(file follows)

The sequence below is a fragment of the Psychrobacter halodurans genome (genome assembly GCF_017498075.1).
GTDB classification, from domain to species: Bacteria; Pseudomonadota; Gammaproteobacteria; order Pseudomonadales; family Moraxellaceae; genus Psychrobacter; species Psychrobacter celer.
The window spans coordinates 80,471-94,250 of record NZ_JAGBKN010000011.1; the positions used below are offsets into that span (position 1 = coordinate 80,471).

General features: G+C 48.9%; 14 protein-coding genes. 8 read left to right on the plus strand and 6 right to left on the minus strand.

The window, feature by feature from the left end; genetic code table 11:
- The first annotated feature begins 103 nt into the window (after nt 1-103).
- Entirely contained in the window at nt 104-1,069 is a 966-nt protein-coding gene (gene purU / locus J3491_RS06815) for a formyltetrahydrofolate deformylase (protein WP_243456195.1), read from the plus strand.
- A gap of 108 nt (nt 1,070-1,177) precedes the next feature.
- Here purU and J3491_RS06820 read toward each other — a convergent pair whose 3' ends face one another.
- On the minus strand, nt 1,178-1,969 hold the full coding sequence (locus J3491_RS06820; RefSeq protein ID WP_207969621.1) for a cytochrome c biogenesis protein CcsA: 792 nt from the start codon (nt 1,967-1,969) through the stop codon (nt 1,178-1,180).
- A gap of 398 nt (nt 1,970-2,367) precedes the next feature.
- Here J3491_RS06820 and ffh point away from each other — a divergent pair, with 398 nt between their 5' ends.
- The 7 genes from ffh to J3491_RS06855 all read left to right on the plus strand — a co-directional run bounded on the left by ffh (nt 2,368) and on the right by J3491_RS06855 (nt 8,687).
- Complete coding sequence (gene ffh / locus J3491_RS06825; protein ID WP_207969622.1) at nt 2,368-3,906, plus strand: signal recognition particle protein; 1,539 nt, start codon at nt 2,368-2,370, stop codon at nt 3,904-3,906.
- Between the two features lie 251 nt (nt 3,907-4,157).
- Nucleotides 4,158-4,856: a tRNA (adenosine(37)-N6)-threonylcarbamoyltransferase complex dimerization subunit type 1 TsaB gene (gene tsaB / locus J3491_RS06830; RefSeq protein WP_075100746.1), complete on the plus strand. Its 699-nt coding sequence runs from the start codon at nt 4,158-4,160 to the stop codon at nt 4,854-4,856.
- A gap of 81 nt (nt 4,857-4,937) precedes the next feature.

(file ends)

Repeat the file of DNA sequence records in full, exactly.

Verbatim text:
The sequence below is a fragment of the Psychrobacter halodurans genome (genome assembly GCF_017498075.1).
GTDB classification, from domain to species: Bacteria; Pseudomonadota; Gammaproteobacteria; order Pseudomonadales; family Moraxellaceae; genus Psychrobacter; species Psychrobacter celer.
The window spans coordinates 80,471-94,250 of record NZ_JAGBKN010000011.1; the positions used below are offsets into that span (position 1 = coordinate 80,471).

General features: G+C 48.9%; 14 protein-coding genes. 8 read left to right on the plus strand and 6 right to left on the minus strand.

The window, feature by feature from the left end; genetic code table 11:
- The first annotated feature begins 103 nt into the window (after nt 1-103).
- Entirely contained in the window at nt 104-1,069 is a 966-nt protein-coding gene (gene purU / locus J3491_RS06815) for a formyltetrahydrofolate deformylase (protein WP_243456195.1), read from the plus strand.
- A gap of 108 nt (nt 1,070-1,177) precedes the next feature.
- Here purU and J3491_RS06820 read toward each other — a convergent pair whose 3' ends face one another.
- On the minus strand, nt 1,178-1,969 hold the full coding sequence (locus J3491_RS06820; RefSeq protein ID WP_207969621.1) for a cytochrome c biogenesis protein CcsA: 792 nt from the start codon (nt 1,967-1,969) through the stop codon (nt 1,178-1,180).
- A gap of 398 nt (nt 1,970-2,367) precedes the next feature.
- Here J3491_RS06820 and ffh point away from each other — a divergent pair, with 398 nt between their 5' ends.
- The 7 genes from ffh to J3491_RS06855 all read left to right on the plus strand — a co-directional run bounded on the left by ffh (nt 2,368) and on the right by J3491_RS06855 (nt 8,687).
- Complete coding sequence (gene ffh / locus J3491_RS06825; protein ID WP_207969622.1) at nt 2,368-3,906, plus strand: signal recognition particle protein; 1,539 nt, start codon at nt 2,368-2,370, stop codon at nt 3,904-3,906.
- Between the two features lie 251 nt (nt 3,907-4,157).
- Nucleotides 4,158-4,856: a tRNA (adenosine(37)-N6)-threonylcarbamoyltransferase complex dimerization subunit type 1 TsaB gene (gene tsaB / locus J3491_RS06830; RefSeq protein WP_075100746.1), complete on the plus strand. Its 699-nt coding sequence runs from the start codon at nt 4,158-4,160 to the stop codon at nt 4,854-4,856.
- A gap of 81 nt (nt 4,857-4,937) precedes the next feature.